SPECIALIST BUSINESS mass data storage and management company, Cloudian, has officially launched its operations in Australia and New Zealand.

Cloudian, founded in 2011 by CEO Michael Tso, who attended high school in Melbourne, has become the world’s most widely deployed ‘independent object storage provider’ – a term used to describe Cloudian’s management, protection and leverage of massive data sets without sacrificing ease-of-access.

Cloudian’s award-winning HyperStore solution allows businesses to manage mass data without having to capitalise, exceed budget limitations, or run afoul of data sovereignty requirements.

Cloudian has a strong network of partnerships with some of the world’s largest cloud and technology companies, including Cisco, HPE, Lenovo, Rubrik, Veeam and VMware.

Led locally by Australian industry veterans James Wright and Jason Mantell – both with prior experience at Nutanix and Pure Storage – the company believes it is well positioned to capitalise on Australia and New Zealand’s heightened reliance on data. 

“Around 80 percent of the data created by organisations today is unstructured, primarily images, video and voice data,” Cloudian regional director for Australia and New Zealand, James Wright said. 

“But A/NZ enterprises and governments are struggling to store this data, protect it and analyse it, particularly given the limitations of traditional storage systems.

“Cloudian addresses this challenge, providing a limitlessly scalable, highly cost-effective and secure means to store and create real value from increasingly large data sets. We also deliver seamless integration and data movement across on-premises/private cloud and public cloud environments,” he said.

“With data playing an ever more central role in A/NZ and increased concern about public cloud data being stored outside national borders, there is a great opportunity to expand the company here.”

Cloudian aims to bolster its local team and partner network in the region and has already signed distribution agreements with Exclusive Networks and NextGen. The company has also begun working with managed service providers (MSPs) with expertise in the government, financial and other sectors across Australia and New Zealand.


Mr Wright said Cloudian saw a significant opportunity in the increasing number of organisations rethinking public cloud storage due to unexpected costs, concerns about data security and control – including data sovereignty – and highly variable performance.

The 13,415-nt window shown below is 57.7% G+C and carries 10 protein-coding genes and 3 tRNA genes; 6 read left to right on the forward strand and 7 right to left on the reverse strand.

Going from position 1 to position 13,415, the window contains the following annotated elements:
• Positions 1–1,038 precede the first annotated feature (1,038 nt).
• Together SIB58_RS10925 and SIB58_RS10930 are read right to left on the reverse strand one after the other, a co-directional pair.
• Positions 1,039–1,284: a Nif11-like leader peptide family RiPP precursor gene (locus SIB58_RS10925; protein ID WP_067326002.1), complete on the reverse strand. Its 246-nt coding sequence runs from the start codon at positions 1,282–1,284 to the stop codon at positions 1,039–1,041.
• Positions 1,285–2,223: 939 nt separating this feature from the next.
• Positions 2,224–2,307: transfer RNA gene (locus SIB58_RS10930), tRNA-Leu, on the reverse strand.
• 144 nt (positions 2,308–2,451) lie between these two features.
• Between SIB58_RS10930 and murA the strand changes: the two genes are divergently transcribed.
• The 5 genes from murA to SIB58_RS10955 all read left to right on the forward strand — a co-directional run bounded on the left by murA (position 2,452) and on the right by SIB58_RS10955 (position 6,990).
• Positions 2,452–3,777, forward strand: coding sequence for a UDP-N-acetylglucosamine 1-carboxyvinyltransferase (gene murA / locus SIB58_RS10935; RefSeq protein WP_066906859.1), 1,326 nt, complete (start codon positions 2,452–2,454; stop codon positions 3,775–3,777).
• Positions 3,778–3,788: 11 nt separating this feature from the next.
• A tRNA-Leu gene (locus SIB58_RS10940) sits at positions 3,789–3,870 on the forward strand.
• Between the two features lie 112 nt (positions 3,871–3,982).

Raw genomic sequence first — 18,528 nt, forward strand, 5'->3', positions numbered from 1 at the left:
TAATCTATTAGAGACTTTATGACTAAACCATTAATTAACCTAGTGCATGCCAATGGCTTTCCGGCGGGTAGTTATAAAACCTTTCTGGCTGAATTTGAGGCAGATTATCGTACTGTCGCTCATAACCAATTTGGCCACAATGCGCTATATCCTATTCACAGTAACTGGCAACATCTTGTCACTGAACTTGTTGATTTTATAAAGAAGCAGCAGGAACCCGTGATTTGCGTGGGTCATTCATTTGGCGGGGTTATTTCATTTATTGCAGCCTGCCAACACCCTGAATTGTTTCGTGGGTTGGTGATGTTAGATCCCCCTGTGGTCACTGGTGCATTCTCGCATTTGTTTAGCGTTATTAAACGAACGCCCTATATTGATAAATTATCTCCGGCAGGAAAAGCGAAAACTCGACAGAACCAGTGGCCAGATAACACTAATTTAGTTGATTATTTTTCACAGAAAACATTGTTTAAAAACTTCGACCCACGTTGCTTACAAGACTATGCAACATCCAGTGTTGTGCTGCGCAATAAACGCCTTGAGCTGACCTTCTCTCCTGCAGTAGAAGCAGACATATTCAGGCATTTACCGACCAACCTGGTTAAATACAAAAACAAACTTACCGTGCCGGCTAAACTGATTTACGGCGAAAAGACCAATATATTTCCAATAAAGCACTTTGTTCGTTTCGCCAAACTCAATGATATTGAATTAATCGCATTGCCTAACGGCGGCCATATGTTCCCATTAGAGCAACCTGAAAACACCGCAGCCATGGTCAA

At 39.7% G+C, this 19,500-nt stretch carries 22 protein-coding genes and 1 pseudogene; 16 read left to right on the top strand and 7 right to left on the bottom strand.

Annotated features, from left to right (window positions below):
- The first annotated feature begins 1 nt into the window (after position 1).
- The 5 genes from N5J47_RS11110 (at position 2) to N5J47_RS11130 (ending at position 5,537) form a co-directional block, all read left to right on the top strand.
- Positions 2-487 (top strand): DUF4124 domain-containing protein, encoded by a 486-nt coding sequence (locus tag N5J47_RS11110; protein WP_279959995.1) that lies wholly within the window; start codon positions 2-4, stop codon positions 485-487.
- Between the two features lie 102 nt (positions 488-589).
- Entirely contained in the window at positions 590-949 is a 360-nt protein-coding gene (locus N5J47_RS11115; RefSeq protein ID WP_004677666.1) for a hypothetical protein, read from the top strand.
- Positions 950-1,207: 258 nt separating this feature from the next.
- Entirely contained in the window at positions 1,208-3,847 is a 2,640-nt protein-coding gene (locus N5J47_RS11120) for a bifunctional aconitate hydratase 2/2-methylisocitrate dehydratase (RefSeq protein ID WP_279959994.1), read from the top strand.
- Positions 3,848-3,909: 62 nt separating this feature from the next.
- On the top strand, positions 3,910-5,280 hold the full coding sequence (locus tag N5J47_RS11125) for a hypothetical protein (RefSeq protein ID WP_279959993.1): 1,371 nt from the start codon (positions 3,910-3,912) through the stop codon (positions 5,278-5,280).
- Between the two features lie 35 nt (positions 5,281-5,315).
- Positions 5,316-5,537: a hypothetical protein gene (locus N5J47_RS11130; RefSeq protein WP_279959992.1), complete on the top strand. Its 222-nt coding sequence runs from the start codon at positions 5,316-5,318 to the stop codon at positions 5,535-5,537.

He said a leading industry analyst firm recently reported that 85 percent of IT managers surveyed said they were  moving some portion of their workloads back from public clouds, a process known as ‘repatriation’. 

He said Cloudian offered guaranteed compatibility with the S3 API, the widely adopted protocol of public cloud storage. This allows the full ecosystem of S3-compatible applications to employ Cloudian storage systems on-premises or as part of an in-country service provider’s offerings, which also preserves data sovereignty.

“A/NZ businesses are becoming more aware of the drawbacks of storing large volumes of data in the public cloud, but they want that same user experience,” Mr Wright said. 

“Because of our fully native S3 compatibility, we can provide the scale, flexibility and ease-of-use of the public cloud within a customer’s own data centre at up to one-third the cost.”


Ransomware attacks have become a rapidly growing global threat, and this region far from immune.

Mr Wright said research last month showed that such attacks had increased by 10 percent in Australia during COVID-19, while New Zealand has been named among the most vulnerable countries susceptible to a cyber-attack.

With a feature called Object Lock that prevents hackers from encrypting data, Cloudian can help Australian and New Zealand organisations to protect against this threat.

“We know that ransomware attacks often come more than once, as cyber criminals both identify the vulnerability and know the company is willing to pay to unlock their data,” Wright said.

“Object Lock creates an immutable copy of backup data, ensuring a clean copy for reliable recovery so businesses are covered when security measures fail.”



THE Australian Small Business and Family Enterprise Ombudsman Kate Carnell said new research from the NBN proves "once and for all" that digitisation is a key driver of success in small businesses.

A survey of more than 1000 Australians conducted on behalf of NBN Co, has revealed close to half (49%) of respondents had increased their online shopping during the pandemic shutdown period and 70 percent were consciously supporting local businesses online.

But more than two thirds of respondents said even though they would like to support more local businesses, they were restricted by the limited digital presence of those businesses.